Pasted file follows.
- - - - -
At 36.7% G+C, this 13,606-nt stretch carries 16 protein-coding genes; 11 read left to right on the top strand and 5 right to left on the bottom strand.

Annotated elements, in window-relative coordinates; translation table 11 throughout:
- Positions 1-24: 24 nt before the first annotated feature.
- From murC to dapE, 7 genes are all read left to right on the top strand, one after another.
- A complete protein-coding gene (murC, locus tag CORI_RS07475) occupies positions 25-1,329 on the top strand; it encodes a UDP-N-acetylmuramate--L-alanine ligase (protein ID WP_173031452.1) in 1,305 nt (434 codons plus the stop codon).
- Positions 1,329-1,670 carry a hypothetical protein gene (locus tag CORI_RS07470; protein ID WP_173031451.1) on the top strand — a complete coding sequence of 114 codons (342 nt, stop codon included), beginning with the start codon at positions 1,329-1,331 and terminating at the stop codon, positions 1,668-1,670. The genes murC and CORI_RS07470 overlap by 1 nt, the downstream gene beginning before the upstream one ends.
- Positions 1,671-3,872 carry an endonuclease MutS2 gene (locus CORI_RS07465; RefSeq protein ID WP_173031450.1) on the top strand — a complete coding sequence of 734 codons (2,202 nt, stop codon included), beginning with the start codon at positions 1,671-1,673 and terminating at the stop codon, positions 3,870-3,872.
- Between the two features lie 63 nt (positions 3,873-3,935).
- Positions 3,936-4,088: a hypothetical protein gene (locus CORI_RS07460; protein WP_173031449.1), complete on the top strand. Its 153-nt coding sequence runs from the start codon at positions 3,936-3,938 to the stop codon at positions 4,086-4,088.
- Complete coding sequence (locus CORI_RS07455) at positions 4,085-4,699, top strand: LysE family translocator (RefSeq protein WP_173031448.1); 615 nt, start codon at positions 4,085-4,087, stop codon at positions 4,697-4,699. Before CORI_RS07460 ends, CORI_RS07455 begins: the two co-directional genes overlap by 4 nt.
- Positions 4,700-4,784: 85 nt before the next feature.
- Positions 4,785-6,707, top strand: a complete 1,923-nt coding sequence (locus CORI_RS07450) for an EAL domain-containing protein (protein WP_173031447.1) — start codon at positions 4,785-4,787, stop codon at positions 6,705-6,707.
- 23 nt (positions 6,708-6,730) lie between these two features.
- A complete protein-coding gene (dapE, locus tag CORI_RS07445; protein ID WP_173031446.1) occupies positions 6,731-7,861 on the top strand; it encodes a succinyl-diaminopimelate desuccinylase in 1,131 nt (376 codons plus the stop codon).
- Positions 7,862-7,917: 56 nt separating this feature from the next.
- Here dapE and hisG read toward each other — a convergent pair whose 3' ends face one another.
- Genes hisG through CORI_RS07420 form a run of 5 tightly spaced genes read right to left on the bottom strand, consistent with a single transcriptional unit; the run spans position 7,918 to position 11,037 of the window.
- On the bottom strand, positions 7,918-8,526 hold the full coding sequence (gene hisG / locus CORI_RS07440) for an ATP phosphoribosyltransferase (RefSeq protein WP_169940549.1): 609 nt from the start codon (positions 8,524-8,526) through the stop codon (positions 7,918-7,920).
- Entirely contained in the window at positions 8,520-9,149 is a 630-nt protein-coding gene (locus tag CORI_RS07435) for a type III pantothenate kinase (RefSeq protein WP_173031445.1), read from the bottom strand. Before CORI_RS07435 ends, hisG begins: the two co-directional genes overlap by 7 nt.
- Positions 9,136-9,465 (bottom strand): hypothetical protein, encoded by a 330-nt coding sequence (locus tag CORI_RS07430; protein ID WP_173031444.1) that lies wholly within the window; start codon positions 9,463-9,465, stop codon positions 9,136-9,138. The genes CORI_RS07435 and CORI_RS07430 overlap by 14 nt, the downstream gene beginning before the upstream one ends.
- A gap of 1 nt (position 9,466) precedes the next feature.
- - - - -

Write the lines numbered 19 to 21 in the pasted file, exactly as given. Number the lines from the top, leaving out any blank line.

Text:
- Entirely contained in the window at positions 8,520-9,149 is a 630-nt protein-coding gene (locus tag CORI_RS07435) for a type III pantothenate kinase (RefSeq protein WP_173031445.1), read from the bottom strand. Before CORI_RS07435 ends, hisG begins: the two co-directional genes overlap by 7 nt.
- Positions 9,136-9,465 (bottom strand): hypothetical protein, encoded by a 330-nt coding sequence (locus tag CORI_RS07430; protein ID WP_173031444.1) that lies wholly within the window; start codon positions 9,463-9,465, stop codon positions 9,136-9,138. The genes CORI_RS07435 and CORI_RS07430 overlap by 14 nt, the downstream gene beginning before the upstream one ends.
- A gap of 1 nt (position 9,466) precedes the next feature.